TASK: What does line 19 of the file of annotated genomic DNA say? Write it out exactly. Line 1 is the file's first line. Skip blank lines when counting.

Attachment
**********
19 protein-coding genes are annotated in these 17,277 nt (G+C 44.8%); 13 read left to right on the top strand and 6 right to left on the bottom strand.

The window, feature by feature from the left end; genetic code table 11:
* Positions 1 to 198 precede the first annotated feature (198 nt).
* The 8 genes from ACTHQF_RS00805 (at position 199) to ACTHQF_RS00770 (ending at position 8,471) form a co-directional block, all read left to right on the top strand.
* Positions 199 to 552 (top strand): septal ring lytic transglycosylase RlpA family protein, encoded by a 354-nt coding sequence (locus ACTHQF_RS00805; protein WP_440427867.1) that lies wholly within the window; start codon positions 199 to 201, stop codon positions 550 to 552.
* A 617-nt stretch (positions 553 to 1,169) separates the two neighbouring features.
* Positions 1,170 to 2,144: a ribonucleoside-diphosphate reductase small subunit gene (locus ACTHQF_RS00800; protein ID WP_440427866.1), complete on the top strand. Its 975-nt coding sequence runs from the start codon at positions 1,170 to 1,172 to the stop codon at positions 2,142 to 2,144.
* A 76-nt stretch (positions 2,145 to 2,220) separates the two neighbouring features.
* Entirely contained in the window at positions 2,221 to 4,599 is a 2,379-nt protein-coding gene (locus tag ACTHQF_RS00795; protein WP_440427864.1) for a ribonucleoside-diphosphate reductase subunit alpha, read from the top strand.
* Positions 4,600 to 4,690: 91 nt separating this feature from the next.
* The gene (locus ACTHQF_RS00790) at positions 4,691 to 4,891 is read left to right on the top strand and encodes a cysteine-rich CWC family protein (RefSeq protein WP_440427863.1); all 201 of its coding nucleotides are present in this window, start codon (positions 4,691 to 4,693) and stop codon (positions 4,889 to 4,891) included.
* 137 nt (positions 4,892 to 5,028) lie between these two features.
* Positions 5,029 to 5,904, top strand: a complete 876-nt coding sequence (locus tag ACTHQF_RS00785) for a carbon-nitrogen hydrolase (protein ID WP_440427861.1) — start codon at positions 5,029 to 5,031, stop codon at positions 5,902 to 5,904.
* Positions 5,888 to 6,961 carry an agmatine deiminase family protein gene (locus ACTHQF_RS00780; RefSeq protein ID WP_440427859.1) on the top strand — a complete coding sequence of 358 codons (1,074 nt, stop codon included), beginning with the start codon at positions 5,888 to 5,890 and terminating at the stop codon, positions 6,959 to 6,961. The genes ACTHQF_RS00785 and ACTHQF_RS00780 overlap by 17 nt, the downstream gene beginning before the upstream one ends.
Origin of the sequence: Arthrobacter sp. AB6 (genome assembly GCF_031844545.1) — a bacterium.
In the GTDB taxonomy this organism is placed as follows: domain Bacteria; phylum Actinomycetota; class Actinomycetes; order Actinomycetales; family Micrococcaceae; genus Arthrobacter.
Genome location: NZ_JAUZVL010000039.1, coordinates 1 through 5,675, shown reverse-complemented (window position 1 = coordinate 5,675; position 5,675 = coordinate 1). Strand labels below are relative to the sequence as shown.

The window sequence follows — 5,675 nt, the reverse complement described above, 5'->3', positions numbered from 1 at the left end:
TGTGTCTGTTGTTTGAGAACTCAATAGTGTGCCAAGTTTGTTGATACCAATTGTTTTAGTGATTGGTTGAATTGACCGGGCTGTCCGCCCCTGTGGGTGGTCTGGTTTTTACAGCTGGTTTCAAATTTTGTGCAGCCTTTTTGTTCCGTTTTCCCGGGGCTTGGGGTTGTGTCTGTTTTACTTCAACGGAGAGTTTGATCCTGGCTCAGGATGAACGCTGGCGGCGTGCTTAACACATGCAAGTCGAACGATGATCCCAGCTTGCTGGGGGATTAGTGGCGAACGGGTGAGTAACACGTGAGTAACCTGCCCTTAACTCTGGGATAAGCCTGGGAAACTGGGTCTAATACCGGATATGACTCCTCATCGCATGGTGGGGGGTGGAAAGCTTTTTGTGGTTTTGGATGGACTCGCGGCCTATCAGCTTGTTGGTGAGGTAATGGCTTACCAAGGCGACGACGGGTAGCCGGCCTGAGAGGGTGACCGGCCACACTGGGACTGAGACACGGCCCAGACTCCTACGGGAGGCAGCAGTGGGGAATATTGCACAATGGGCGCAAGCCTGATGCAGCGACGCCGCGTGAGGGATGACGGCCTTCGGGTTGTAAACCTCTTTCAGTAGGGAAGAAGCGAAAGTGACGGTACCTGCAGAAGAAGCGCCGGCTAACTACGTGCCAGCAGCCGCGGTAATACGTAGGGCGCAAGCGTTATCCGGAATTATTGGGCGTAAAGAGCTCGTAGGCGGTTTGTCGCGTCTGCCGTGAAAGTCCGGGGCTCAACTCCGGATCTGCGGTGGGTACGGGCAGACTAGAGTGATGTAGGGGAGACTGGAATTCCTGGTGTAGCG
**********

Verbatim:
TGTGTCTGTTGTTTGAGAACTCAATAGTGTGCCAAGTTTGTTGATACCAATTGTTTTAGTGATTGGTTGAATTGACCGGGCTGTCCGCCCCTGTGGGTGGTCTGGTTTTTACAGCTGGTTTCAAATTTTGTGCAGCCTTTTTGTTCCGTTTTCCCGGGGCTTGGGGTTGTGTCTGTTTTACTTCAACGGAGAGTTTGATCCTGGCTCAGGATGAACGCTGGCGGCGTGCTTAACACATGCAAGTCGAACGATGATCCCAGCTTGCTGGGGGATTAGTGGCGAACGGGTGAGTAACACGTGAGTAACCTGCCCTTAACTCTGGGATAAGCCTGGGAAACTGGGTCTAATACCGGATATGACTCCTCATCGCATGGTGGGGGGTGGAAAGCTTTTTGTGGTTTTGGATGGACTCGCGGCCTATCAGCTTGTTGGTGAGGTAATGGCTTACCAAGGCGACGACGGGTAGCCGGCCTGAGAGGGTGACCGGCCACACTGGGACTGAGACACGGCCCAGACTCCTACGGGAGGCAGCAGTGGGGAATATTGCACAATGGGCGCAAGCCTGATGCAGCGACGCCGCGTGAGGGATGACGGCCTTCGGGTTGTAAACCTCTTTCAGTAGGGAAGAAGCGAAAGTGACGGTACCTGCAGAAGAAGCGCCGGCTAACTACGTGCCAGCAGCCGCGGTAATACGTAGGGCGCAAGCGTTATCCGGAATTATTGGGCGTAAAGAGCTCGTAGGCGGTTTGTCGCGTCTGCCGTGAAAGTCCGGGGCTCAACTCCGGATCTGCGGTGGGTACGGGCAGACTAGAGTGATGTAGGGGAGACTGGAATTCCTGGTGTAGCG